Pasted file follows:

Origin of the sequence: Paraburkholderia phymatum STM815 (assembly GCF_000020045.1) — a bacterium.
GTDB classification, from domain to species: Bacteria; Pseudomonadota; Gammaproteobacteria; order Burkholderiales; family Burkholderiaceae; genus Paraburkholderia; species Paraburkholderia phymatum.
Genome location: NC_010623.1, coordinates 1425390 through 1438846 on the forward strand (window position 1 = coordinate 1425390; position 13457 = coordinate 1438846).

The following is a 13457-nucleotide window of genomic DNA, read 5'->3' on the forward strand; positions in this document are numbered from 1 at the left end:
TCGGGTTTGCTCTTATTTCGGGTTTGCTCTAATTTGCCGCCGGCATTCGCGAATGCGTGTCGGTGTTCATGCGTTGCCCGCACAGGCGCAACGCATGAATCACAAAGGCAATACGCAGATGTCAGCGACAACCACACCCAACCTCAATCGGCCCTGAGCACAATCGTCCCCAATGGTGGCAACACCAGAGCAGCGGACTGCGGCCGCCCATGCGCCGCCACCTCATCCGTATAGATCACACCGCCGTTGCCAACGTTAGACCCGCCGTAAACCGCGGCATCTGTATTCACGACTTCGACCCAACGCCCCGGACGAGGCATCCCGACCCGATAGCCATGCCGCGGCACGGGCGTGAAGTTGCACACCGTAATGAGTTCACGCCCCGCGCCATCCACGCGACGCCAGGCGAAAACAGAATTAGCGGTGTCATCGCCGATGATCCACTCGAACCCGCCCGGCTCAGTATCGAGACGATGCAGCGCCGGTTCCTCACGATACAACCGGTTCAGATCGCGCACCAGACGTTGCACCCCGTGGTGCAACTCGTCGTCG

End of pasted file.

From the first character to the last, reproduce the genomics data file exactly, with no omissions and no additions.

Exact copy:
Origin of the sequence: Paraburkholderia phymatum STM815 (assembly GCF_000020045.1) — a bacterium.
GTDB classification, from domain to species: Bacteria; Pseudomonadota; Gammaproteobacteria; order Burkholderiales; family Burkholderiaceae; genus Paraburkholderia; species Paraburkholderia phymatum.
Genome location: NC_010623.1, coordinates 1425390 through 1438846 on the forward strand (window position 1 = coordinate 1425390; position 13457 = coordinate 1438846).

The following is a 13457-nucleotide window of genomic DNA, read 5'->3' on the forward strand; positions in this document are numbered from 1 at the left end:
TCGGGTTTGCTCTTATTTCGGGTTTGCTCTAATTTGCCGCCGGCATTCGCGAATGCGTGTCGGTGTTCATGCGTTGCCCGCACAGGCGCAACGCATGAATCACAAAGGCAATACGCAGATGTCAGCGACAACCACACCCAACCTCAATCGGCCCTGAGCACAATCGTCCCCAATGGTGGCAACACCAGAGCAGCGGACTGCGGCCGCCCATGCGCCGCCACCTCATCCGTATAGATCACACCGCCGTTGCCAACGTTAGACCCGCCGTAAACCGCGGCATCTGTATTCACGACTTCGACCCAACGCCCCGGACGAGGCATCCCGACCCGATAGCCATGCCGCGGCACGGGCGTGAAGTTGCACACCGTAATGAGTTCACGCCCCGCGCCATCCACGCGACGCCAGGCGAAAACAGAATTAGCGGTGTCATCGCCGATGATCCACTCGAACCCGCCCGGCTCAGTATCGAGACGATGCAGCGCCGGTTCCTCACGATACAACCGGTTCAGATCGCGCACCAGACGTTGCACCCCGTGGTGCAACTCGTCGTCG